Nowhere on this list is anything about creating and qualifying opportunities, reaching decision-makers and understanding the buying team, ascertaining a buyer's compelling reason to buy and quantifying the financial impact, getting an agreement to invest, closing, territory and account management, or any of a number of other sales competencies.

The reality is that nobody buys based on technical features.

Companies buy because of the outcome that they believe the product or service will help them achieve.

They buy for business reasons.

They commit resources to researching a possible project - for business reasons.

They allocate capital - for business reasons.

Then, they select based on technical attributes and their comfort with one product, vendor, and salesperson over another.

In other words, technical sales really only addresses the final stage - the selection of a vendor. That's why companies that emphasize technical sales often find that their team doesn't create enough opportunities, that forecasts are unreliable, and that large percentages of deals end in no decision.

They're not salespeople - they're technicians.

What Makes a Great Technical Salesperson?


A tremendous technical sales rep is fundamentally a great industrial sales rep, who also has enough familiarity and comfort with technical details to manage that aspect of the sale.

That means they must be able to:

  • reach the C-Suite
  • discuss business accounting, capital investment, and financial justifications
  • ask insightful business questions
  • put engineers, maintenance teams, and all members of the buying team at ease
  • determine budgets and decision making process
  • establish trust and credibility as a business resource
  • create new projects with new logos (not just account management)
  • and also be conversant in the technical aspects of the applications and products, and a capable sales team "captain" who involves (and coaches) the right technical experts at the right points in the process

Very few reps can consistently follow a sales process and predictably accomplish these things in any sales environment. In the world of complex, big-ticket, long sales cycle deals like in capital equipment sales, the number of capable sales reps falls further.

In contrast, the world of salespeople is chock-a-block full of reps with industry experience and technical aptitude. People who can do a bang-up job with the plant engineer as in the example above, and have absolutely no control over the sale (and no awareness of their lack of control.)

People Sell the Way They Buy

How do most engineers buy? They research extensively. They check every detail. They compare many options. They are paid to be risk-averse in their thinking and analysis. They see vendors as resources to answer their questions and double-check their assumptions as they work to implement the solution they've selected for the problem they've identified.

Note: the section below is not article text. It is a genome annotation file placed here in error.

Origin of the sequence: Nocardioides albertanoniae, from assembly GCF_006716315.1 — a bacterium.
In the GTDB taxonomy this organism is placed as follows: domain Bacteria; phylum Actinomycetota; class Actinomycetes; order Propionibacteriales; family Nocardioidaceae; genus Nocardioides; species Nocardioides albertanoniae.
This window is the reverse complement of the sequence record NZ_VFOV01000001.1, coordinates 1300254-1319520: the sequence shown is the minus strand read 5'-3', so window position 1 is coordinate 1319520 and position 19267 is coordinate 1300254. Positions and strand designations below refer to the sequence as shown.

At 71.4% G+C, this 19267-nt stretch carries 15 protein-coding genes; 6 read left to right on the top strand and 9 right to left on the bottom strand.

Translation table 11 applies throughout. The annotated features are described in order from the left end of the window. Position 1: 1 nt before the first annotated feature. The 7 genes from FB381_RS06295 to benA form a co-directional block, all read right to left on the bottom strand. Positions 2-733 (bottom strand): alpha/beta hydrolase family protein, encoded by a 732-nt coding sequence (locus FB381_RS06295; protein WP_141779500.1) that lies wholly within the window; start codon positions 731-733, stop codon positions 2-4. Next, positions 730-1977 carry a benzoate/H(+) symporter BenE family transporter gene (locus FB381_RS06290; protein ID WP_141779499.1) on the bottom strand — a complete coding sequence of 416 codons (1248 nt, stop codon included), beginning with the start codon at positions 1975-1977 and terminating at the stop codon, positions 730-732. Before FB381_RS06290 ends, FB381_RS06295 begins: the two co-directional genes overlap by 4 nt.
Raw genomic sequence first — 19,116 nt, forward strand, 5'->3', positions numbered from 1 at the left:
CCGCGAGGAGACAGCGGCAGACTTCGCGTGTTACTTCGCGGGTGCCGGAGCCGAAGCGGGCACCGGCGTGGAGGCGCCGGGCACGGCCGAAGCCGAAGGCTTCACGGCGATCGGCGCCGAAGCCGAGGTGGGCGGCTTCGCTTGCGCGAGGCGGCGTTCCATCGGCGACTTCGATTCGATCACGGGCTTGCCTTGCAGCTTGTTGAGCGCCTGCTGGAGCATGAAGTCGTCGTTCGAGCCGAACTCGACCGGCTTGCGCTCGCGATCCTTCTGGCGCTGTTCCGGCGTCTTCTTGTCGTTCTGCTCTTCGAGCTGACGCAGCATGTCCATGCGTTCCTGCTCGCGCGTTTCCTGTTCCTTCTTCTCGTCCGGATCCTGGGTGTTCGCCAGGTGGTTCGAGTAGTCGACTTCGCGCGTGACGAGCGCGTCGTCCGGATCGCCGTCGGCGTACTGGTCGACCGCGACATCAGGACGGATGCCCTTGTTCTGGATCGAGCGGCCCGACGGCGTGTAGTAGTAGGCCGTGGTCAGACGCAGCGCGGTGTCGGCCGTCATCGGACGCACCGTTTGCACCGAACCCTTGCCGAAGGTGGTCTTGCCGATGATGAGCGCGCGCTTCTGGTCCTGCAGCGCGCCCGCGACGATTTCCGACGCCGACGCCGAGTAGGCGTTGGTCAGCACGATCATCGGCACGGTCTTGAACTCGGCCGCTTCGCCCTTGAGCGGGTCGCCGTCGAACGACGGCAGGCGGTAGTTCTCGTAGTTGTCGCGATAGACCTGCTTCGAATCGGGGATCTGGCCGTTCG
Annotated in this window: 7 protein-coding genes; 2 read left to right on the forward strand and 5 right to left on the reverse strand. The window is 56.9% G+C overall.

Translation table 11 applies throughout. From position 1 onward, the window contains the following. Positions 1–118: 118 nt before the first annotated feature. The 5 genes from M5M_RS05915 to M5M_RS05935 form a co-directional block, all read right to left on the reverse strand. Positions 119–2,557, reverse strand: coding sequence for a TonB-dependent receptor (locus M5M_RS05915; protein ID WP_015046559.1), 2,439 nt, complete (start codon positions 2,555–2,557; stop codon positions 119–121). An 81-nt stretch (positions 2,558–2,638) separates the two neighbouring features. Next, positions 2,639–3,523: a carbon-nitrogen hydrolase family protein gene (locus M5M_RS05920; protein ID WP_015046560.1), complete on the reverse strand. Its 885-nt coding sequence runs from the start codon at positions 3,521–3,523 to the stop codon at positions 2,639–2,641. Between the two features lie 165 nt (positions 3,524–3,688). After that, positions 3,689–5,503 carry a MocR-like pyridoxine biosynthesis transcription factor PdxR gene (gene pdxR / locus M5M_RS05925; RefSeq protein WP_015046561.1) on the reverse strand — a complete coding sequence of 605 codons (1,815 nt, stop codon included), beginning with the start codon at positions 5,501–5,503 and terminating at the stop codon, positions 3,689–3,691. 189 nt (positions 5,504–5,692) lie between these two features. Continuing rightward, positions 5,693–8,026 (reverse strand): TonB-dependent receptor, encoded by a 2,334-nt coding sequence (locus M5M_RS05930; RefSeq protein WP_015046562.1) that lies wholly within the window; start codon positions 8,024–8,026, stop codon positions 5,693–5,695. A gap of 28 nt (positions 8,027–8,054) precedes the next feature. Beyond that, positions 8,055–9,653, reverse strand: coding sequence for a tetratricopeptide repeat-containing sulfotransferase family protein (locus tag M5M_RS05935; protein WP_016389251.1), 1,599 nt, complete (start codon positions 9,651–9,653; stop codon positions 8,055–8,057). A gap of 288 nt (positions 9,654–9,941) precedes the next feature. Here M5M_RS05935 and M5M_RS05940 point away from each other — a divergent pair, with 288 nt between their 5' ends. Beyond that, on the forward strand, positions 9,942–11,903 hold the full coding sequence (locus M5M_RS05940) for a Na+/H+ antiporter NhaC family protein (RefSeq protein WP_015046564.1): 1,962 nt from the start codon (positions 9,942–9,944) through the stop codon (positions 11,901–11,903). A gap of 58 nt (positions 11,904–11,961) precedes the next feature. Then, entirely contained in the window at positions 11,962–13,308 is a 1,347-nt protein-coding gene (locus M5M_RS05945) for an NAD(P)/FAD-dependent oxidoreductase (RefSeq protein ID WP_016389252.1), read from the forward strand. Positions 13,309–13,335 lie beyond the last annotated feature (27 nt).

So when you take an engineer and make them a sales rep, that's the way they'll expect their prospects to buy. After all, it's the "right" way to buy in their mind.

That's not selling. It's providing a technical resource. It may simply be a library of details (human Solidworks files, if you will) or a more sophisticated technical consulting. But it's not sales.

Technical Expertise is Important, but It's Not Sales

If reps can't get to the board; if they can't identify compelling business issues; if they can't justify projects in the context of a prospect's corporate strategy and priorities, they're just a technical resource.

Technical resources are important, for sure. And, of course, some engineers are also great sales reps. But they're distinct skill sets.

Don't make the mistake of hiring technical sales engineers if you're hiring someone you expect to bring in new business.

Find a great sales rep who has some innate technical aptitude.

If they're a meme worthy Gen Z who turns to a Home Depot YouTube video on how to start a lawn mower, they probably won't efficiently reach a level of meaningful technical competence.

But if they have worked on a car or some mechanical device, understand concepts like torque and acceleration, and can explain the fundamental difference between a servo motor and a traditional DC motor, they'll likely pick up the technical stuff.

If your idea of "sales" is answering inquiries, preparing technical quotes, and waiting for orders, then hire a technical sales representative based on industry experience and technical familiarity.

On the other hand, if you're looking for accurate sales forecasts, new customer acquisition, predictable pipelines, and consistent growth, then hire a great sales rep and teach them the technical part.

1 - Indeed description of Technical Sales